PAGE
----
Fish at the Avalon Pier
On the Atlantic Ocean, the Avalon Pier is one of the best places to fish on the OBX. Open summertime from 5 a.m. to 2 a.m., there’s plenty of time to fish. Wake up early for the best sunrise views on the OBX! ($)
Catch a movie at the R/C Kill Devil Hills Movies 10
Yep, I included a movie theater on this list. Rain is a part of life on the OBX, so you may as well have a plan to fight weather woes. Right? With 10 screens, you’re sure to find just the right movie for your family. ($$)
Explore Jockey’s Ridge State Park
Jockey’s Ridge is the tallest natural sand dune system in the eastern U.S. and is recognized worldwide. A 384-foot long boardwalk provides great views of the dunes, with information panels about native plants and animals along the way. Those with handicaps can call ahead (252-441-7132) for information about transportation to the lookout area and same day transportation cannot be guaranteed. Visit the website for important safety information and for park hours. (free)
Soar with Kitty Hawk Kites
Kite boarding, hang gliding over the dunes, paddling the sound… Kitty Hawk Kites the best place in Nags Head to tap into your adventurous side. Equipment rental and/or lessons are available. Advance reservations are recommended during the summer season. ($$-$$$$)
Shop at Tanger Outlets Nags Head
Bargain hunters will love a day shopping the 39 stores of Tanger Outlets located at 7100 S Croatan Highway, Nags Head, NC.
Climb at First Flight Adventure Park
Opened in 2014, this ropes adventure course has 42 obstacles from easy to challenging and 6 zip lines to entertain guests. Children must be a minimum of 6 years (no exceptions) and at least 45″ tall (under 5′ must climb with an adult). Advance reservations are highly recommended, especially from May-September. ($$)
Visit the Bodie Island Lighthouse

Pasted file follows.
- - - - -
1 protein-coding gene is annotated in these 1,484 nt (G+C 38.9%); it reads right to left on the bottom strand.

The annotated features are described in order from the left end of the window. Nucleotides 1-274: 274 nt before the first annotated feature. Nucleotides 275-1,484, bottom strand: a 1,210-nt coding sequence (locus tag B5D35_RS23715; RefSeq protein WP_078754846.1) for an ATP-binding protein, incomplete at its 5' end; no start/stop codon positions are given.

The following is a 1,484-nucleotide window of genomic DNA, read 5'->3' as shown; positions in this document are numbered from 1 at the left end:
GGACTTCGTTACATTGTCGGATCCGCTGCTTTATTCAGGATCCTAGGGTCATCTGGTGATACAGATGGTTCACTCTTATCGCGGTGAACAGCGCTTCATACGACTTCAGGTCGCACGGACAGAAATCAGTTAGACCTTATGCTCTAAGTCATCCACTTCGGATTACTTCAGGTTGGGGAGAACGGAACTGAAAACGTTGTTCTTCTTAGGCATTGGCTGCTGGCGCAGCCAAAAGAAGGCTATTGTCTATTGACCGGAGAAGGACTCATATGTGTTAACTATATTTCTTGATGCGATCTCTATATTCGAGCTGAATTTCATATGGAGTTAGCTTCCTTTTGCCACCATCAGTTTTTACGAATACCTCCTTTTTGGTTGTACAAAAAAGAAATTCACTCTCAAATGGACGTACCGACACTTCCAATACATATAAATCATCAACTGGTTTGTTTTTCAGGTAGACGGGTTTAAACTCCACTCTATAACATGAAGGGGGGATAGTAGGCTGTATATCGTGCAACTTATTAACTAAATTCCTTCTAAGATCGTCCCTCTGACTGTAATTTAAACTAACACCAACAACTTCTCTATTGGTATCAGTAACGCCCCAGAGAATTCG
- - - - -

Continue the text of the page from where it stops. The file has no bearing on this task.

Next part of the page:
Bodie (pronounced “body”) Island Lighthouse, at Hwy 158 and Hwy 64 in Nags Head, guides ships through the shallow sound waters. Visitors can climb the 214 stairs to the top of this 156′ lighthouse. Climbing is difficult, especially on hot, humid summer days, so consider your health before climbing. ($)
Discover wildlife at Pea Island National Wildlife Refuge
Started in 1938 and named after a native wildflower, the Pea Island National Wildlife Refuge exists primarily to protect native and migratory birds, sea turtles and other local wildlife. The refuge has a visitors’ center with binoculars for easy viewing of wildlife. Across the street, visitors can climb the dunes or search for shells on the beach.
Try to find the smokestack of the “Oriental,” a federal transport ship sunk just off the coast in 1862. Today, the “Oriental” acts as an artificial reef for fish. Visitors should plan ahead and bring water, bug repellant, hat and sunglasses. Please do not disturb the turtle nests! (free)
Salute the Coast Guard at Chicamacomoco Life Saving Station
Don’t let the unassuming structure fool you. The Chicamacomoco Life Saving Station is a preserved life-saving station, so important to North Carolina history, precursors to our modern Coast Guard. The heroes who worked here rescued boaters along the treacherous coast.
Since the Outer Banks area is known as the “Graveyard of the Atlantic” with more than 600 ships sunk through the ages, these workers put their lives on the line for others every day. The museum is open from mid-April to November. Of all the things I did at the OBX, this was the best! ($)
Try kite boarding at REAL Watersports
Kite boarding is all the rage at the OBX. With steady winds off the Atlantic and calm waters on the sound side, young children and grandparents alike can learn to do it. Adrenaline junkies can board the surf on the Atlantic. Other water activities include stand-up paddle boarding (SUP), surfing and skim boarding. Rental equipment is available. When you need a break, the Waterman’s Grill has great burgers, salads and wraps! ($-$$$$)